Yoga Lagniappe Interview with Sean

“Traditionally kirtan is a form of participatory sacred music from India. As yoga has spread beyond India, a growing group of international musicians are creating kirtan music that integrates mantras with instrumentation from a variety of cultures and genres. For example, we express kirtan from our own American and New Orleans roots merging mantras with rock, funk, and soulful grooves.

More universally, I believe kirtan is just another word for a transcendent musical experience where a crowd of people is invited to actually participate and sing, rather than just be a spectator. I’ve experienced this kind of interaction in many genres of music including gospel services, rock concerts, Irish pubs, and more.” Read the full article here. 

Offbeat Magazine: Notes From Jazz Fest’s Second Weekend

“The least likely and perhaps most powerful version of “I’ll Fly Away” came from Sean Johnson and the Wild Lotus Band.  As he droned it as a private dirge in the Lagniappe Stage, his intensity silenced the talkers and sat those who wanted to dance or rhythmically clap, which would have forced a beat on a version that worked just fine without one.”– Alex Rawls, Editor

Yoga Journal Names New Orleans Top 10 City For Yoga: Interview with Sean

The Scene: The symbol of the lotus flower as a thing of beauty that emerges out of the mud has a special resonance for the yoga community in New Orleans. Sean Johnson, whose Wild Lotus studio was one of the first to reopen in 2006 after Hurricane Katrina, says that he’s seen the city’s interest in yoga blossom in the wake of the devastation. “In 2005, there were five or six studios here. Now, there are 22 studios in the city, across a full range of traditions,”says Johnson, the lead singer of the kirtan group Sean Johnson and the Wild Lotus Band. “So many people lost the things they relied on for stability in their lives, and turned to yoga for sustenance. Many people have told us they don’t know how they would have survived in those first few years after the storm without yoga.”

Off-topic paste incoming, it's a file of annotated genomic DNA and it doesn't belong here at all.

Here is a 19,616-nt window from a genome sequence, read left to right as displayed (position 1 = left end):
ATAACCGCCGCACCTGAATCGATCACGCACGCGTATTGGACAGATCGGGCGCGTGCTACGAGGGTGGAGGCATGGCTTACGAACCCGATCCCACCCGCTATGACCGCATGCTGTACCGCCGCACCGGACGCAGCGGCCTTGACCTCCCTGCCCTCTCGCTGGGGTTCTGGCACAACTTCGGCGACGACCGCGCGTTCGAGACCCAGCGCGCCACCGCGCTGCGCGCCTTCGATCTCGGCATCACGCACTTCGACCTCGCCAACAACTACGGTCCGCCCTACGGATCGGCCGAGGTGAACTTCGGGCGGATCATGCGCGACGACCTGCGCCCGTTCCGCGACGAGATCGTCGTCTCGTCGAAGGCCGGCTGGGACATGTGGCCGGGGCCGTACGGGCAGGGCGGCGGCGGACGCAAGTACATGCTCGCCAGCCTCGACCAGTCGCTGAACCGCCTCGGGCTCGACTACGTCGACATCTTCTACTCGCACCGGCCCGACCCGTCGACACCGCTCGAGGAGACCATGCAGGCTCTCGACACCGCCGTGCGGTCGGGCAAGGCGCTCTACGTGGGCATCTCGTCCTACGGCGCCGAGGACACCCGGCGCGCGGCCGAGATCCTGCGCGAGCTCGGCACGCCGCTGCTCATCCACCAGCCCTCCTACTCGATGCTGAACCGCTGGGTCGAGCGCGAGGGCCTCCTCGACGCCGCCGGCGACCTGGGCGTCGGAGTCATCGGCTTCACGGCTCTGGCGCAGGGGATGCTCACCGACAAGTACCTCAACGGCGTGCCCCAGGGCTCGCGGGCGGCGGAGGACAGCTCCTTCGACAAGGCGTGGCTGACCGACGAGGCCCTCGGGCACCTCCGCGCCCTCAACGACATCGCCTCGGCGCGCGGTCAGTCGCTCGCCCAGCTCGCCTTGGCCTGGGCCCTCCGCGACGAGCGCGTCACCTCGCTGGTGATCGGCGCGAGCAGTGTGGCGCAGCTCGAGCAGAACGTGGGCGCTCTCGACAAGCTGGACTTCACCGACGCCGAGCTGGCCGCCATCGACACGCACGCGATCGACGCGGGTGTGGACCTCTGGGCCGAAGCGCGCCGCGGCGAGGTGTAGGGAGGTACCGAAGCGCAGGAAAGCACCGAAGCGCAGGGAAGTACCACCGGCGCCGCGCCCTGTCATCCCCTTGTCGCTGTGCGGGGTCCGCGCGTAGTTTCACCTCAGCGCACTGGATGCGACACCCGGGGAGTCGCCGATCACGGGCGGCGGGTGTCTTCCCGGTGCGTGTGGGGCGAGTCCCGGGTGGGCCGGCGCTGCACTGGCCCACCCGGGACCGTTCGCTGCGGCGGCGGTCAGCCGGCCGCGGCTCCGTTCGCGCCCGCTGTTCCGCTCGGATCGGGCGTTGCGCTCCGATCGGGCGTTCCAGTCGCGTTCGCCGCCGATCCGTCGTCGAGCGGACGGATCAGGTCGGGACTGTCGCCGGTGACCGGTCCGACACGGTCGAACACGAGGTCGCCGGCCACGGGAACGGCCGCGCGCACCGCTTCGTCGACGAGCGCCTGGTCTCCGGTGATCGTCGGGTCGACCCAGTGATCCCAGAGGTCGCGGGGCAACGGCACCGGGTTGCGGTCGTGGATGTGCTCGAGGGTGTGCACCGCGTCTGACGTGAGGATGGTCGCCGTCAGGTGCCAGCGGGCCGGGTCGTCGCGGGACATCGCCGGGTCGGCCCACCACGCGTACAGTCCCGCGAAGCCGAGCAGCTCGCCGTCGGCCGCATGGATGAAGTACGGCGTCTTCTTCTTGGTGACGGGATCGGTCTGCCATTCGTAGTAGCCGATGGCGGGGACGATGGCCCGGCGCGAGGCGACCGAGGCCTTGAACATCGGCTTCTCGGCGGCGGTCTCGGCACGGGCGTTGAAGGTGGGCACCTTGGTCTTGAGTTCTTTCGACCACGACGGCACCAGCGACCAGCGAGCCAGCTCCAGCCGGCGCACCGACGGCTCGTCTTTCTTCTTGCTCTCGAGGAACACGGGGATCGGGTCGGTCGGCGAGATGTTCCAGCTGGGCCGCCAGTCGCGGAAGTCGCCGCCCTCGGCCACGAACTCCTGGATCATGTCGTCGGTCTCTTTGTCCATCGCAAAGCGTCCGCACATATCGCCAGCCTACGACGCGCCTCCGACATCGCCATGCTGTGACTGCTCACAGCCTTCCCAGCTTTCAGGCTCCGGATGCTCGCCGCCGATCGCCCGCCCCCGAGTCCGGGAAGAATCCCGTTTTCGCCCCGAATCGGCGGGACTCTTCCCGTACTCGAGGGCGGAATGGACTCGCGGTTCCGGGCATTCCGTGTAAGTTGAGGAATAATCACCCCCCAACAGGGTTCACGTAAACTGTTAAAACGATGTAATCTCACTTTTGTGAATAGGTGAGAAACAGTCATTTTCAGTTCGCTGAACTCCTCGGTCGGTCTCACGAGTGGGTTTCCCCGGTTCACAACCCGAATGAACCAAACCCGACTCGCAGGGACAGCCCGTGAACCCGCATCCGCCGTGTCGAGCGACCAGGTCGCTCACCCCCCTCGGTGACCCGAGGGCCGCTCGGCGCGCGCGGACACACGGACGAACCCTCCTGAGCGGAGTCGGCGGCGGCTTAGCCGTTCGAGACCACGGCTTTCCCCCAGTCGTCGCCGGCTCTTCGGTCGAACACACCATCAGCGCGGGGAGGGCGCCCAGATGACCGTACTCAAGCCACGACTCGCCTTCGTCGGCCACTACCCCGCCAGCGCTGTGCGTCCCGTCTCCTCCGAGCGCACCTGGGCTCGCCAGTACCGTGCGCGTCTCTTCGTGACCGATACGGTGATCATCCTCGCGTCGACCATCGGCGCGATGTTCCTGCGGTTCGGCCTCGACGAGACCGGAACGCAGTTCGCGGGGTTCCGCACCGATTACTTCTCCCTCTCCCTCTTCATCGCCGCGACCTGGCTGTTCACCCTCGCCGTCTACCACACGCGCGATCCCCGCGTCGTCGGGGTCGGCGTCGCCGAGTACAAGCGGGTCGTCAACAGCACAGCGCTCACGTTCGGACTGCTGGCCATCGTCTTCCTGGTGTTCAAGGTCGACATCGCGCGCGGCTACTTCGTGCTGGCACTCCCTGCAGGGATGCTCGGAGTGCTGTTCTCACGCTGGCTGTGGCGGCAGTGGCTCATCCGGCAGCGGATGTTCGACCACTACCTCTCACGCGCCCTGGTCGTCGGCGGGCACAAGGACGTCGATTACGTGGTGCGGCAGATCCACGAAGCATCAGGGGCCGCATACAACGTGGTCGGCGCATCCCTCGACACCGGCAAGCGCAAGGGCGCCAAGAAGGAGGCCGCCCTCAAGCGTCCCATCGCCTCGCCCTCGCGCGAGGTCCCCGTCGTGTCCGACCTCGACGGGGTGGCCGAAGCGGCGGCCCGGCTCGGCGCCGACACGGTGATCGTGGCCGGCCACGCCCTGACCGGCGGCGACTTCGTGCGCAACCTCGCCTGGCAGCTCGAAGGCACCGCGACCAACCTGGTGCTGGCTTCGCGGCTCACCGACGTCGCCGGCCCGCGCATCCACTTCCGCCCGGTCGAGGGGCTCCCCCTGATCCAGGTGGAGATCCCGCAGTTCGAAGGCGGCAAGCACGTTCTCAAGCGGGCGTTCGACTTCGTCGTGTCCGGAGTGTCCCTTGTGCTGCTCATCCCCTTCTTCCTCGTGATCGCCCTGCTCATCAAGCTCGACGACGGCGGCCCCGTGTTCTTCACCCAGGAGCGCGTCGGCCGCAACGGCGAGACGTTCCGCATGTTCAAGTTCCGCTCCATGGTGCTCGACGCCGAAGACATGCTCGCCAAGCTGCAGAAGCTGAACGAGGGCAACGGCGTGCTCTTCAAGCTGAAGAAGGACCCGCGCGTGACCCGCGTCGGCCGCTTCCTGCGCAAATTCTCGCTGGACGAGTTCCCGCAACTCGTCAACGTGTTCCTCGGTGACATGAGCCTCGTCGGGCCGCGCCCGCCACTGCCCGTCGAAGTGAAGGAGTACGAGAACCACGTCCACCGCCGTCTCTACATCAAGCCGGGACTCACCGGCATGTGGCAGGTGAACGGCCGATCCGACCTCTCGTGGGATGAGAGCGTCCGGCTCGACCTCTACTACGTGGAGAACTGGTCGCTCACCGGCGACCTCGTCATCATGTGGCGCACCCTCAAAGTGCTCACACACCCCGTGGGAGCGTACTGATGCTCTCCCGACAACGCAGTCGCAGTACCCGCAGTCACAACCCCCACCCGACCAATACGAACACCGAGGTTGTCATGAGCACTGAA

Cat McCarthy, owner of Nola Yoga, attributes the increasing vitality of the New Orleans yoga community to the practice’s ability to help people feel at home in difficult circumstances. “After Katrina, this city needed such healing, and then there was the oil spill,”she says, referring to the 205.8 million gallons of oil spilled in the Deepwater Horizon accident of 2010. “I really think that’s why people have embraced yoga the way they have. Yoga is about learning to respond more skillfully to the things that happen.”

The 55,000-square-foot New Orleans Healing Center, which will house myriad health and wellness services, is scheduled to open downtown at press time. It will include an offshoot of Wild Lotus Yoga, a co-op grocery store, and affordable holistic wellness services. “The idea was to bring the yoga lifestyle to the people who need it the most,”says Johnson.

In a city famous for street music, Mardi Gras parades, and Jazz Fest, it makes sense that people would embrace yoga as another way to celebrate life. A number of yoga-related live-music events take place throughout the year.

Fun Fact: Yoga is part of the curriculum at some New Orleans charter schools, including Pride College Prep, as the city seeks to rebuild and reform a school system devastated by Katrina.

Shout Out: ”It’s such a sensual place,”says Geoffrey Roniger, owner of Freret Street Yoga. “The climate is so conducive to the practice—your pores are open, your muscles feel easy to move. Yoga here is so natural, so easy.”  Read full article here